The final meeting of the Open Working Group for Sustainable Development Goals (OWG) took place in mid-July. Ahead of the meeting, ASAP sent the OWG co-chairs, Mr. Csaba Kõrösi, Permanent Representative of Hungary, and Mr. Macharia Kamau, Permanent Representative of Kenya, a letter calling for global cooperation for financial transparency to be a priority in the OWG’s Zero Draft for the Sustainable Development Goals (SDGs).
ASAP’s letter was informed by a survey of over 28 experts, which aimed to identify policy reforms that would do the most to reduce illicit financial flows if included in the SDG framework. One of the background assumptions of the study is that if the framework does not make states responsible for taking specific actions to combat illicit financial flows, it will fall short of its potential impact. The study uses the Delphi method for identifying expert and stakeholder consensus around the desirability and likelihood of various policy reforms being included in the SDGs.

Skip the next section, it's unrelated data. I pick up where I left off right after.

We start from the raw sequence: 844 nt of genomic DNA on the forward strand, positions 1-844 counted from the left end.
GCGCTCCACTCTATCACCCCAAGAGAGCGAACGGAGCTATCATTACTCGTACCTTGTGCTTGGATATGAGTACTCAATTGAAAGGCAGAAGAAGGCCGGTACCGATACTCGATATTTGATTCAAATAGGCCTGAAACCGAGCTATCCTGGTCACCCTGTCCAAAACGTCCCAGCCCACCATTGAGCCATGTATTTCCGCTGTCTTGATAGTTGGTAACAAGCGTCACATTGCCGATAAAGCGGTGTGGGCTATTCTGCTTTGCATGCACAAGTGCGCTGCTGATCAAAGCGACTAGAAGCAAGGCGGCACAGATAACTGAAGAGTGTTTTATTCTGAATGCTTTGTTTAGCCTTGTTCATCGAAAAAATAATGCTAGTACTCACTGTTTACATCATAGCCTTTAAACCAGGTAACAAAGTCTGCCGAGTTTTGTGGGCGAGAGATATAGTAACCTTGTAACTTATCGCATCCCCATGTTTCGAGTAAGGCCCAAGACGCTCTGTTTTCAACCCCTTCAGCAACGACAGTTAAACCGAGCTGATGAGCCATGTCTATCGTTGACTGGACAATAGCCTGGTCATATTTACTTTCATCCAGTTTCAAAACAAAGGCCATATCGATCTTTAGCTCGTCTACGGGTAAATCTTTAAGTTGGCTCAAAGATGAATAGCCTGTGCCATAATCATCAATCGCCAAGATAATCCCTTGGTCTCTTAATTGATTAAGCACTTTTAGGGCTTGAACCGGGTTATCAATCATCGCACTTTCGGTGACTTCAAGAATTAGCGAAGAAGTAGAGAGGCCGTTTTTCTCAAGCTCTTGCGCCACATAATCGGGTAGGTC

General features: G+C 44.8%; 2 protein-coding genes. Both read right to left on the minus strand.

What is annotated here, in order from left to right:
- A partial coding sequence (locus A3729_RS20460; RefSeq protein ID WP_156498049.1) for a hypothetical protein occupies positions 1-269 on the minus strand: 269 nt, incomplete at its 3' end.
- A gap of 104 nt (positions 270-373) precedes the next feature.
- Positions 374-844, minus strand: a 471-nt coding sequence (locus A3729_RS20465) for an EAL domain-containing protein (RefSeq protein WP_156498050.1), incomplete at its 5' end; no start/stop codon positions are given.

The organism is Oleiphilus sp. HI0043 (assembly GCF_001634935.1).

Although the initial version of the OWG’s Zero Draft included a target for global cooperation to reduce international tax evasion and avoidance, the target was cut in a revision of the draft. This is concerning because one of the clearest results of the study is that there is overwhelming expert support for policies that would increase financial transparency at both the domestic and global levels in order to curb tax avoidance and evasion, such as
- disclosure of the ultimate beneficial owners of companies and of the controlling parties of trusts and foundations;
- public country-by-country reporting of profits and other tax-relevant information by multinational corporations;
- automatic exchange of tax-relevant financial information by national tax authorities worldwide; and
- public reporting on funds paid to governments for the extraction of natural resources such as oil, gas, metals and minerals, and on the use of those funds.
ASAP calls on the OWG to strengthen its Zero Draft incorporating a target for international cooperation for transparency to curb tax abuse. To read ASAP’s letter to the OWG co-chairs, click here.
The final results of ASAP’s study will be published later this summer. ASAP will continue to campaign for the inclusion of policy reforms that would curb illicit financial flows in the negotiation of the new framework.